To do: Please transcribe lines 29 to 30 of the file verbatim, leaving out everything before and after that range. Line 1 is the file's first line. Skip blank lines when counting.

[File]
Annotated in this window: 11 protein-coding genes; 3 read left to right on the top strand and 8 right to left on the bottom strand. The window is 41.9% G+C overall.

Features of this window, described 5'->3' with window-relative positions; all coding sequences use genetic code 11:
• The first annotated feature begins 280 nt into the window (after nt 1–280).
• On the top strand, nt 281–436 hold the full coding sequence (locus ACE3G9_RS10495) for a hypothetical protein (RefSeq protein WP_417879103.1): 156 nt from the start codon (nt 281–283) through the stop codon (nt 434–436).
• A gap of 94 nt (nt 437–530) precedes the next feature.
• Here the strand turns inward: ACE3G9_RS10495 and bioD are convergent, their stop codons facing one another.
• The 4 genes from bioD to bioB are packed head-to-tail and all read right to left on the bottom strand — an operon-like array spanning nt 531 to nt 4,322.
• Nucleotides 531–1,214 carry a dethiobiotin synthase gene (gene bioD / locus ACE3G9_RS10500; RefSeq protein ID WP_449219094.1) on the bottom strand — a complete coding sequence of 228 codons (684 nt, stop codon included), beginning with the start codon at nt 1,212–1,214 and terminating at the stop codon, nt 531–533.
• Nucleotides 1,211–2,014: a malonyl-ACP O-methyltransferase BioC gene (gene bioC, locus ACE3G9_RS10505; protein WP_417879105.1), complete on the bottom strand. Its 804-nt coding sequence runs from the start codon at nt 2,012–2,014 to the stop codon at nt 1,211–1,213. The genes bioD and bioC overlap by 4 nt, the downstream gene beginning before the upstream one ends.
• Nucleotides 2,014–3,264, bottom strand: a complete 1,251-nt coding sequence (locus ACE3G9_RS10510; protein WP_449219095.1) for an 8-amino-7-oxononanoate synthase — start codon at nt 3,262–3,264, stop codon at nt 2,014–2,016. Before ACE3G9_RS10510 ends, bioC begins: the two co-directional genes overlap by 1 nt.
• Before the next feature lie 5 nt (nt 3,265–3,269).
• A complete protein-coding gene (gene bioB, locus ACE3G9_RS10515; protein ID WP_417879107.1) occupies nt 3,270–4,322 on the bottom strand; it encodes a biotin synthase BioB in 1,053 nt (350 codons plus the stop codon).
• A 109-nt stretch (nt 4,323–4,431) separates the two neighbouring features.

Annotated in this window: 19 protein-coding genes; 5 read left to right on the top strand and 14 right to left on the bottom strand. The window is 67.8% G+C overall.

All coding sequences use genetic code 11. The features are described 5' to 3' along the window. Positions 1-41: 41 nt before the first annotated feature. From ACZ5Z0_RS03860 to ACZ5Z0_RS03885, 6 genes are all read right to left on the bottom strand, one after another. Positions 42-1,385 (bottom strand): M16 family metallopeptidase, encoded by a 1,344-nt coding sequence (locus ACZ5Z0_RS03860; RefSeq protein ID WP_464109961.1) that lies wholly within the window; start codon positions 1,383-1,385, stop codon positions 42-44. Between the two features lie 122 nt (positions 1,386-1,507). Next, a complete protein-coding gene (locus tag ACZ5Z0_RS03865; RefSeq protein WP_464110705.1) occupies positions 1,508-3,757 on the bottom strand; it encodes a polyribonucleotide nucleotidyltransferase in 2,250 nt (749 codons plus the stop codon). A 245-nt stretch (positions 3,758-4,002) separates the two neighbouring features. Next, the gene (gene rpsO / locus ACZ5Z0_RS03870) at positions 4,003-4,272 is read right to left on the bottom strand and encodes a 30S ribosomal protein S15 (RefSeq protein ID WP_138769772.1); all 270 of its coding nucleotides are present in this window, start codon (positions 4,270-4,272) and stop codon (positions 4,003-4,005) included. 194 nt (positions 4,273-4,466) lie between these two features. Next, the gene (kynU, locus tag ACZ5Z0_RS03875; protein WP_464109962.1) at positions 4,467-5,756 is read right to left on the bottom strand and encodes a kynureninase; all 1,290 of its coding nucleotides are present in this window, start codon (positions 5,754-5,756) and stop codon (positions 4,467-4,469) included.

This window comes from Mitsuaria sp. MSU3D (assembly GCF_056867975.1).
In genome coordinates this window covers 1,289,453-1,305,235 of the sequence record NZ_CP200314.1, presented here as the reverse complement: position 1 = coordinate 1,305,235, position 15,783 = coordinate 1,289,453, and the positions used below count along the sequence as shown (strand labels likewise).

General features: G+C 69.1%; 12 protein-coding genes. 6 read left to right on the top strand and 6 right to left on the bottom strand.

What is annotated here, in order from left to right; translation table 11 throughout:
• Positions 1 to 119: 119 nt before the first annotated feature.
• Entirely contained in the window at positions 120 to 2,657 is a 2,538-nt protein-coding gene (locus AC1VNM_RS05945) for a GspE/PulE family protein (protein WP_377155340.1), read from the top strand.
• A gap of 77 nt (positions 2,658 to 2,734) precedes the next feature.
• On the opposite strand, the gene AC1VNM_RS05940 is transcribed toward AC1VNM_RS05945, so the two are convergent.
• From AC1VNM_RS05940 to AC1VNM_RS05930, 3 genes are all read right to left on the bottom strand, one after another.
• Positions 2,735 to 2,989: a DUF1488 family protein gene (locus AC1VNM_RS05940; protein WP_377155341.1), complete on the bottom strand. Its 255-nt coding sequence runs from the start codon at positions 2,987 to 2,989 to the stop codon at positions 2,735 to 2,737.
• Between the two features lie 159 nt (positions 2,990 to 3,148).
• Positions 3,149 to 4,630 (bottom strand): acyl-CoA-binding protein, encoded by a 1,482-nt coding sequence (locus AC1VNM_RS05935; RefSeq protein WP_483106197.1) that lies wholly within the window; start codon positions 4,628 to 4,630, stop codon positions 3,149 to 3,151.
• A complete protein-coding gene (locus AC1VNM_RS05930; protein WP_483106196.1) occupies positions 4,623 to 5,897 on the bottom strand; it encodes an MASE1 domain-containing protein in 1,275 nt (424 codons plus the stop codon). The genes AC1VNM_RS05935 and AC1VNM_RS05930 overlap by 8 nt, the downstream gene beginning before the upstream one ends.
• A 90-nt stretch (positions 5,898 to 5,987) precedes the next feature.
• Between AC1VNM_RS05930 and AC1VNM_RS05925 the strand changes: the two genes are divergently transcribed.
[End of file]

• A 90-nt stretch (positions 5,898 to 5,987) precedes the next feature.
• Between AC1VNM_RS05930 and AC1VNM_RS05925 the strand changes: the two genes are divergently transcribed.